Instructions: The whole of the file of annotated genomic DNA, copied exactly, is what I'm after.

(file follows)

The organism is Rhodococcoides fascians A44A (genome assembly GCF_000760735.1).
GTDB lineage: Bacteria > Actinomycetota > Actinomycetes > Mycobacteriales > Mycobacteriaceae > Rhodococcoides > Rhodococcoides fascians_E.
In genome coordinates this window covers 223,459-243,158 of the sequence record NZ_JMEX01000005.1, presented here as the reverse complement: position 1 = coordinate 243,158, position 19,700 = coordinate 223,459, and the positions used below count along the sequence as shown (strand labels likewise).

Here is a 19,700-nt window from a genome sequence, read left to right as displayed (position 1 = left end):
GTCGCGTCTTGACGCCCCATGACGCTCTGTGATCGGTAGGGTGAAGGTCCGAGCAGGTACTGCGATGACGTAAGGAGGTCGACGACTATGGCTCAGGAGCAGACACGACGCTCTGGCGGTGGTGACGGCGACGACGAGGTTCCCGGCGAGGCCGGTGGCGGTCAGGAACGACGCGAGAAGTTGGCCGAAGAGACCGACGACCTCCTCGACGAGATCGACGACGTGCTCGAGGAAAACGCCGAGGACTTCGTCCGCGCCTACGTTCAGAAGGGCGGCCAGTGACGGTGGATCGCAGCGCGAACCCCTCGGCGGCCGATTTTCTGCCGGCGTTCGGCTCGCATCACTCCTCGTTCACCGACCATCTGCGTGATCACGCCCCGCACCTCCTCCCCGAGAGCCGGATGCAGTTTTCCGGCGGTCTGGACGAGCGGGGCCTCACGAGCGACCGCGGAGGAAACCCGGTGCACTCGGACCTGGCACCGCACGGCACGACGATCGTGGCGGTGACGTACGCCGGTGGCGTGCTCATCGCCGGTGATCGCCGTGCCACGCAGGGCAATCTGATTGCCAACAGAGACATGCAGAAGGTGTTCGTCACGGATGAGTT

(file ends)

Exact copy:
The organism is Rhodococcoides fascians A44A (genome assembly GCF_000760735.1).
GTDB lineage: Bacteria > Actinomycetota > Actinomycetes > Mycobacteriales > Mycobacteriaceae > Rhodococcoides > Rhodococcoides fascians_E.
In genome coordinates this window covers 223,459-243,158 of the sequence record NZ_JMEX01000005.1, presented here as the reverse complement: position 1 = coordinate 243,158, position 19,700 = coordinate 223,459, and the positions used below count along the sequence as shown (strand labels likewise).

Here is a 19,700-nt window from a genome sequence, read left to right as displayed (position 1 = left end):
GTCGCGTCTTGACGCCCCATGACGCTCTGTGATCGGTAGGGTGAAGGTCCGAGCAGGTACTGCGATGACGTAAGGAGGTCGACGACTATGGCTCAGGAGCAGACACGACGCTCTGGCGGTGGTGACGGCGACGACGAGGTTCCCGGCGAGGCCGGTGGCGGTCAGGAACGACGCGAGAAGTTGGCCGAAGAGACCGACGACCTCCTCGACGAGATCGACGACGTGCTCGAGGAAAACGCCGAGGACTTCGTCCGCGCCTACGTTCAGAAGGGCGGCCAGTGACGGTGGATCGCAGCGCGAACCCCTCGGCGGCCGATTTTCTGCCGGCGTTCGGCTCGCATCACTCCTCGTTCACCGACCATCTGCGTGATCACGCCCCGCACCTCCTCCCCGAGAGCCGGATGCAGTTTTCCGGCGGTCTGGACGAGCGGGGCCTCACGAGCGACCGCGGAGGAAACCCGGTGCACTCGGACCTGGCACCGCACGGCACGACGATCGTGGCGGTGACGTACGCCGGTGGCGTGCTCATCGCCGGTGATCGCCGTGCCACGCAGGGCAATCTGATTGCCAACAGAGACATGCAGAAGGTGTTCGTCACGGATGAGTT